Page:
7 interrelated and interconnected in a systematic view of learning, not only to learner-centered practices, but to knowledge, assessment and community-centred practices; they cannot be considered in isolation. Principle 1 Learning occurs most effectively when: Learners engage in the learning process through their interactions with course content, other learners and the educator. As this principle suggests, the process of learner engagement can be articulated into three distinct areas; learner-content, learner-educator and learner-learner interaction. It can be argued that the amount of interaction influences the degree of learning, and interaction, or at the very least the potential of interactivity, must be present in distance education course design. (Kearsley, 1995). Let us review each of these areas in the context of the theories which support them. a) Interactions with course content It is important to engage learners in thinking about content and most theories of learning support this principle. Cognitive Information Processing theory provides significant insights into this area. Repetition and rehearsal of content, concept maps, graphics, mnemonics, and self-questioning are all means by which the learner interacts with content. This leads to effective encoding of information, which is considered in Cognitive Information Processing as learning, and information, once encoded or learned, is then available for retrieval at a later date. Meaningful Learning and Schema theory build on the Cognitive Information Processing theory and suggest that an individual's cognitive structure provides the overall framework in which new information is processed, and learners should engage with content through thought-demanding activities. Schemas are modes of organization and learning occurs when new information is added to these. Interactional Theories of Cognitive Development such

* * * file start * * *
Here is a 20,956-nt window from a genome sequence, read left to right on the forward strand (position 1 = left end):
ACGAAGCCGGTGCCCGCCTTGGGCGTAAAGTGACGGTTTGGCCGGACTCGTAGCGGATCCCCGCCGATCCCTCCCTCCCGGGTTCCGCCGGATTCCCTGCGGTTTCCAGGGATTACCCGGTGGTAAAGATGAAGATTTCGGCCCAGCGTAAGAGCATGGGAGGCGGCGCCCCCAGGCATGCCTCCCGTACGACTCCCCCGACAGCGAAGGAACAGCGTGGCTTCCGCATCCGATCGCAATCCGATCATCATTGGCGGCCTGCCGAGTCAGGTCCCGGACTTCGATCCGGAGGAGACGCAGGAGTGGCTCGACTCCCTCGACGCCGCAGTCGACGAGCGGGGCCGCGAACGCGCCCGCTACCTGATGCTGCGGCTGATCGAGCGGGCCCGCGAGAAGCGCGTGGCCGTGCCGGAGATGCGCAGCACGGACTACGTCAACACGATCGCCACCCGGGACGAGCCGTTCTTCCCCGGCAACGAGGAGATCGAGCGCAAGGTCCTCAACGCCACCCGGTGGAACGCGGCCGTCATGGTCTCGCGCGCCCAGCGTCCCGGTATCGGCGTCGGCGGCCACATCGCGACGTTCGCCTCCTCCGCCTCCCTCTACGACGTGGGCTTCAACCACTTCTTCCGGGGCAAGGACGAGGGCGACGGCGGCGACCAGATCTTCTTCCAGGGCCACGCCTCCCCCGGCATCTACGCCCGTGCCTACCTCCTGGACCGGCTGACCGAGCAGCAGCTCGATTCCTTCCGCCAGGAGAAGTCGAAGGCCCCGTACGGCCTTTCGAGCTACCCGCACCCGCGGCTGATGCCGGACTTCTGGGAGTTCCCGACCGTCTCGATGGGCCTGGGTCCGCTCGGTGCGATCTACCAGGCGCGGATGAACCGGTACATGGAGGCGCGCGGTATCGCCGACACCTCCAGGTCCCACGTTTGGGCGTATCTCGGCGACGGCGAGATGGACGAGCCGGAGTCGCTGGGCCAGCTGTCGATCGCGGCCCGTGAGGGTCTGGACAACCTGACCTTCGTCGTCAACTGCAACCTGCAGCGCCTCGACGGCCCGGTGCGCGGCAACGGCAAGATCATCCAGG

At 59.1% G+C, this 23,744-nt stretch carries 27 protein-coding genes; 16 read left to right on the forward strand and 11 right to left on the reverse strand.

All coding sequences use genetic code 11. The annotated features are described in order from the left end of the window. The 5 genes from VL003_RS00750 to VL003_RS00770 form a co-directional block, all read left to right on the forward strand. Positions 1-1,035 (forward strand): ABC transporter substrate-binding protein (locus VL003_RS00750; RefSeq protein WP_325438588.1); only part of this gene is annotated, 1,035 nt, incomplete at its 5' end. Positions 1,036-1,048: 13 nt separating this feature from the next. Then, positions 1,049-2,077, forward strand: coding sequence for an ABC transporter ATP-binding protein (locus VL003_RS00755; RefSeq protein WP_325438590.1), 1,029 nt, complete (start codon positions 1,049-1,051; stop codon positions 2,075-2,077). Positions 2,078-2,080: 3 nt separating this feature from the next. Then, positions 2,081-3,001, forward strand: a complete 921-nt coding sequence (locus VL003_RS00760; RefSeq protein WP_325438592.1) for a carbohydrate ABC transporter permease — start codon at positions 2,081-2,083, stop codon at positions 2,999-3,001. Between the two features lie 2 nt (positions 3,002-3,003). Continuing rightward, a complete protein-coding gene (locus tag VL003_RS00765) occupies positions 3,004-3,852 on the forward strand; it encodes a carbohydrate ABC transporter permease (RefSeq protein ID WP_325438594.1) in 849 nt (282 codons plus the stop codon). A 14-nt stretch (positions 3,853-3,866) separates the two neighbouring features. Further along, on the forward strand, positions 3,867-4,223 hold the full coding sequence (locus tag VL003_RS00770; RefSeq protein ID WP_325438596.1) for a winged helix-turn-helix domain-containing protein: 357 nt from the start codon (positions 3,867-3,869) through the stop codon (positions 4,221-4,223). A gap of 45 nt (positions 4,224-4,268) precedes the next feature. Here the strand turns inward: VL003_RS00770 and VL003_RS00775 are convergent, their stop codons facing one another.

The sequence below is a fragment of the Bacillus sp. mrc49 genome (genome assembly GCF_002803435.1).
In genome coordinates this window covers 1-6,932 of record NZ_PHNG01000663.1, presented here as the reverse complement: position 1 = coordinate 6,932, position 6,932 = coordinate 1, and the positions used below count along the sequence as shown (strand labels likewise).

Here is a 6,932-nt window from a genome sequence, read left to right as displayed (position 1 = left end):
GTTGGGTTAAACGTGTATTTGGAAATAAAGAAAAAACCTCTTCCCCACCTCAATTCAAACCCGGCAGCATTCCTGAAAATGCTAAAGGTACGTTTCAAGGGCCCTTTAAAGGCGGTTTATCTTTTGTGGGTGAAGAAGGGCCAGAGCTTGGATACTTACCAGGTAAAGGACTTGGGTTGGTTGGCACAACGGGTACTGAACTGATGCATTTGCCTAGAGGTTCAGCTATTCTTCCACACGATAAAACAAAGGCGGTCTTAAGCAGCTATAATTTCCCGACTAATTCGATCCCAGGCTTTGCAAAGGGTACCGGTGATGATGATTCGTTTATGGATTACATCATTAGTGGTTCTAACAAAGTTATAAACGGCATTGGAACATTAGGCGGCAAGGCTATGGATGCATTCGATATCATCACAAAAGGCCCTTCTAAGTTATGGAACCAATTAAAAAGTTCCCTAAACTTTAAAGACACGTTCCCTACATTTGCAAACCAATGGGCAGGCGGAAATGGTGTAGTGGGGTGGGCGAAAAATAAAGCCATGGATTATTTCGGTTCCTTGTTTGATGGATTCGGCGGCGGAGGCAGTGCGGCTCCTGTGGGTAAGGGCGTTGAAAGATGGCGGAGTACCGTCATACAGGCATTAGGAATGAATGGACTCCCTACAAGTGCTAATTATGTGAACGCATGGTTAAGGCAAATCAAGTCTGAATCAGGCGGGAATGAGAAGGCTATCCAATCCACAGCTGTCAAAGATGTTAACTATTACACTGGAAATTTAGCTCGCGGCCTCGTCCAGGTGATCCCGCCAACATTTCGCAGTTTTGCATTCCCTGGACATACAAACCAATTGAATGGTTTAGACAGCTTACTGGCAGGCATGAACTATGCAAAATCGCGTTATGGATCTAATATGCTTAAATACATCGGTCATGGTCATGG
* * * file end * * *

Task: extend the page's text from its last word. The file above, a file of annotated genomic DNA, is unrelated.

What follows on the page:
8 as Brunner and Vygotsky support the importance of interaction with content through the processes of inquiry, problem solving and problem-based learning. Additionally, the main concepts of the Personalized System of Instruction (PSI), which are derived from Radical Behaviourism, focus on learner interaction with content. PSI recommends that course materials be organized into modules with behavioural objectives on which learners focus through selfpaced individualized study, incurring immediate feedback until unit mastery is reached. In PSI additional instructional techniques and interactions are considered as supplemental to the core interactions with course content. Lastly, the Constructivist approach suggests that interaction with content is critical to learning. "Revisiting the same material, at different times, in rearranged contexts, for different purposes and from different conceptual perspectives is essential for attaining advanced knowledge acquisition" (Spiro et, al., 1991, as quoted in Driscoll, p. 398) and for developing a wide and diverse knowledge base. Learner interaction with the content as supported by these various theories is clearly a critical design consideration and although essential to learning, it is not the only form of interaction to be considered in this principle; interactions with the educator is also critical. b) Interactions with the educator The availability and quality of interaction with the educator has a significant impact on the process of learning and is a fundamental component to this learning principle. Kearsley (1995) states that the potential of interactivity with the educator "is an important design factor in distance education courses, even if most learners do not take advantage of it." (p. 88) Brookfield (1987) states that encouraging learning through relationships and building trust with learners "is the affective glue binding educational relationships together (p.163) and this supports the Situated Cognition Theory which holds that learner interactions with the educator are critical. Learners not only learn by doing what experts do; they also learn from the experts in the form of cognitive apprenticeships. The Radical Behaviourist theory contends it is the educators' role to model desired behaviours and use positive reinforcement as the